Oscars Rewind — 2004: When a ‘Cold’ greeting is a good thing

Renee Zellweger poses with her Oscar in a strapless gown in 2004.
Renee Zellweger wins the supporting actress Oscar in February 2004 for “Cold Mountain.”
(Frank Micelotta/Getty Images)

The third time was the charm for Renée Zellweger in 2004. Following two years of Academy Award nominations for other films that failed to materialize into actual Oscars, the Texas-born actor finally stuck the landing on Feb. 29 at the Kodak Theater in Hollywood, earning a supporting actress win for “Cold Mountain.”

Three years of nominations and two without winning might have been frustrating, but in the long run it could have benefited Zellweger, who went on to prove she was a viable nominee with versatility. Her first nomination came in 2002 as the romantic, yearning title character in “Bridget Jones’s Diary,” a largely comedic role. The second, as straight-shooter Roxie in “Chicago,” proved she could also sing and dance. But Oscar voters aren’t always friendly toward nondramatic performances. Then Zellweger got serious.

Dramatic play

Enter the part of scrappy Civil War farmworker Ruby in “Cold Mountain,” which allowed Zellweger to dig into a dramatic role while mercilessly stealing the show from co-star Nicole Kidman. It wasn’t a glamorous role, Zellweger admitted to People later, and she hadn’t seen the Oscar nom — and win — coming: “It’s not something you’re thinking about when you’re hauling timber and shoveling manure [on the set].”


But there she was at the Oscars, dressed in a white taffeta strapless dress from the designer she’s used almost exclusively at the Academy Awards, Carolina Herrera. This was the first of her eventual two wins (she’d go on to pick up her second Oscar, this time for lead actress, in 2020 for “Judy”). After Chris Cooper made the announcement that she’d won, Zellweger leaned over to give her seatmate a kiss before heading up onstage. That seatmate? Her longtime manager, John Carrabino. Onstage, she first thanked her “immigrant mom and dad” (Zellweger’s parents hail from Norway and Switzerland), then gestured at Carrabino and noted, “Without you there would be none of this. Thank you for dreaming so much bigger than I would ever dare to dream and for making me believe.”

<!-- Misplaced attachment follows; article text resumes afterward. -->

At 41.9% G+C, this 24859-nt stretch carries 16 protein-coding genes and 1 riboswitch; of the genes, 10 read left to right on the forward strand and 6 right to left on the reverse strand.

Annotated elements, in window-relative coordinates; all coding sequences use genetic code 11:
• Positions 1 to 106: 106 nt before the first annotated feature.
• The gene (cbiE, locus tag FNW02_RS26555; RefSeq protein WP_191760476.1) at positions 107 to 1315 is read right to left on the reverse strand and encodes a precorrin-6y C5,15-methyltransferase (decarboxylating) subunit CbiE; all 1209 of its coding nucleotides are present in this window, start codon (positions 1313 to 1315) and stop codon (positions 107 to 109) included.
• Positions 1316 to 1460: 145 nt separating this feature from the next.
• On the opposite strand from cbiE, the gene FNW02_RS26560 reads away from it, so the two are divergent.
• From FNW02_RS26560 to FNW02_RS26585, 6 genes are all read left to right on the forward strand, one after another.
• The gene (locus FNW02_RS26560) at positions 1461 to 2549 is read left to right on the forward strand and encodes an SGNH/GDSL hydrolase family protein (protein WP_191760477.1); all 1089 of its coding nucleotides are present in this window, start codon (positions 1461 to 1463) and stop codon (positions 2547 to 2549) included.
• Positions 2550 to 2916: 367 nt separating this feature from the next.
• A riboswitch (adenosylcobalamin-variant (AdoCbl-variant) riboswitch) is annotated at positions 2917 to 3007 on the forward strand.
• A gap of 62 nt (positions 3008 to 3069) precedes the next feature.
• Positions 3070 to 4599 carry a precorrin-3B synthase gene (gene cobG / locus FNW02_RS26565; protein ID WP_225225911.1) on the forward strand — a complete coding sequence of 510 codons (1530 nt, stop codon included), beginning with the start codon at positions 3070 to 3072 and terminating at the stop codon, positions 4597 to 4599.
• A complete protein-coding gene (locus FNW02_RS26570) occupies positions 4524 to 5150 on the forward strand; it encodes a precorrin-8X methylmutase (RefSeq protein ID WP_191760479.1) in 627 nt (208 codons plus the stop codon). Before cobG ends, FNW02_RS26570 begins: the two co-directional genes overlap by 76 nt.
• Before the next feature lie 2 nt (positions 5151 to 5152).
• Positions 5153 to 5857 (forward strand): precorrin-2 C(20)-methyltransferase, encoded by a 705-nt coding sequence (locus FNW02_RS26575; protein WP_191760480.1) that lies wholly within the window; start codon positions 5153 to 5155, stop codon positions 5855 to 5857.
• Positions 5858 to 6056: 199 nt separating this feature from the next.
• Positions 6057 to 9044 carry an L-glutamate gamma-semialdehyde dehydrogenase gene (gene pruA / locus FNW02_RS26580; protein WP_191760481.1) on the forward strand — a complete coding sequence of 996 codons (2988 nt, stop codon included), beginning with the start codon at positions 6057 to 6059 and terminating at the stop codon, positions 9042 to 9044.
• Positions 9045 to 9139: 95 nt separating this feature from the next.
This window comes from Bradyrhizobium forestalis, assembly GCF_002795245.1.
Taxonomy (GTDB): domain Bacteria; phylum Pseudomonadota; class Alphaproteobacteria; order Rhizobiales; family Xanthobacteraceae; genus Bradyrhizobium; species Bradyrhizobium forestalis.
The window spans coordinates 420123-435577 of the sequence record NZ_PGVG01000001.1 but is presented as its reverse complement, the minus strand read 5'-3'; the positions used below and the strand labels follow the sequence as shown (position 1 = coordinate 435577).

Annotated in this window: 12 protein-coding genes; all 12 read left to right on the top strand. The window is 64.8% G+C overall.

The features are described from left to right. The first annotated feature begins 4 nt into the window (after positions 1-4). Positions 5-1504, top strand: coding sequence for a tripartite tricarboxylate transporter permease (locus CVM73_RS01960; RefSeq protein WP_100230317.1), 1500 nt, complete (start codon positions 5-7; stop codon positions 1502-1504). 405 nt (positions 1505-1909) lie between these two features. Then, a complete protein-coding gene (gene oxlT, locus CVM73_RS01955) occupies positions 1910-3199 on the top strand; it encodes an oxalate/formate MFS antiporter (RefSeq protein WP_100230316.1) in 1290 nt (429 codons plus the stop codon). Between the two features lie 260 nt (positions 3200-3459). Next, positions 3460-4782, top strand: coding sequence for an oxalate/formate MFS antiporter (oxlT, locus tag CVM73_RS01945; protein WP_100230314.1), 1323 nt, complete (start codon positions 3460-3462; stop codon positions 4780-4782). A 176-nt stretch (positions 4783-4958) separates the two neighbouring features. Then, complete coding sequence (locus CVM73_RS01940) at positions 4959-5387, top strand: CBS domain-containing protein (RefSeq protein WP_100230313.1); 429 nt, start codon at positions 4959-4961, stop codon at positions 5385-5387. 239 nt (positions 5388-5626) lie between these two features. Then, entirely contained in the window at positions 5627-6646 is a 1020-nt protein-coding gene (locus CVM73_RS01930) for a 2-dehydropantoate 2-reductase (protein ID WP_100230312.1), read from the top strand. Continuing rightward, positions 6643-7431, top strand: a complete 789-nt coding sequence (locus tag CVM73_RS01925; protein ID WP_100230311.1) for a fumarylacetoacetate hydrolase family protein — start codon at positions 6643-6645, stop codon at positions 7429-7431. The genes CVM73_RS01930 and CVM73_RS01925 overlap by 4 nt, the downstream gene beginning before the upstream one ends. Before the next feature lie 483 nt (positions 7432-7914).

The list of song nominees two decades ago included three rock ‘n’ rollers and two actors.

Nov. 14, 2023

That said, the win was a product of the times, and hearing who else she thanked in her speech — future convict Harvey Weinstein and his studio, Miramax — now adds a bit of cringe into an otherwise glittering moment.

Youth wins out

Zellweger was the youngest nominee by about a decade in the category, up against veterans: Shohreh Aghdashloo (“House of Sand and Fog”), Patricia Clarkson (“Pieces of April”), Marcia Gay Harden (“Mystic River”) and Holly Hunter (“Thirteen”). This was the first nomination for both Aghdashloo and Clarkson. Harden was on her second nomination; her first (also for a supporting role) was a win in 2001 for “Pollock.” Meanwhile, Hunter held the most nominations of any nominee in the category that night: She has a 1994 lead actress Oscar for “The Piano” and supporting nominations for “Broadcast News” (1988) and “The Firm” (1994).

Though we didn’t know it at the time, Zellweger probably walked to the ceremony, as she revealed in 2020 that she tended to do. As she told Jimmy Fallon on “The Tonight Show,” “I don’t like to get in the car … the long limo ride. Because I don’t like getting out and it’s all crazy and people screaming and stuff. So I sneak in.” He followed up by asking, incredulously, “You walk to the Oscars?” and she nodded. “I walk to the Oscars.”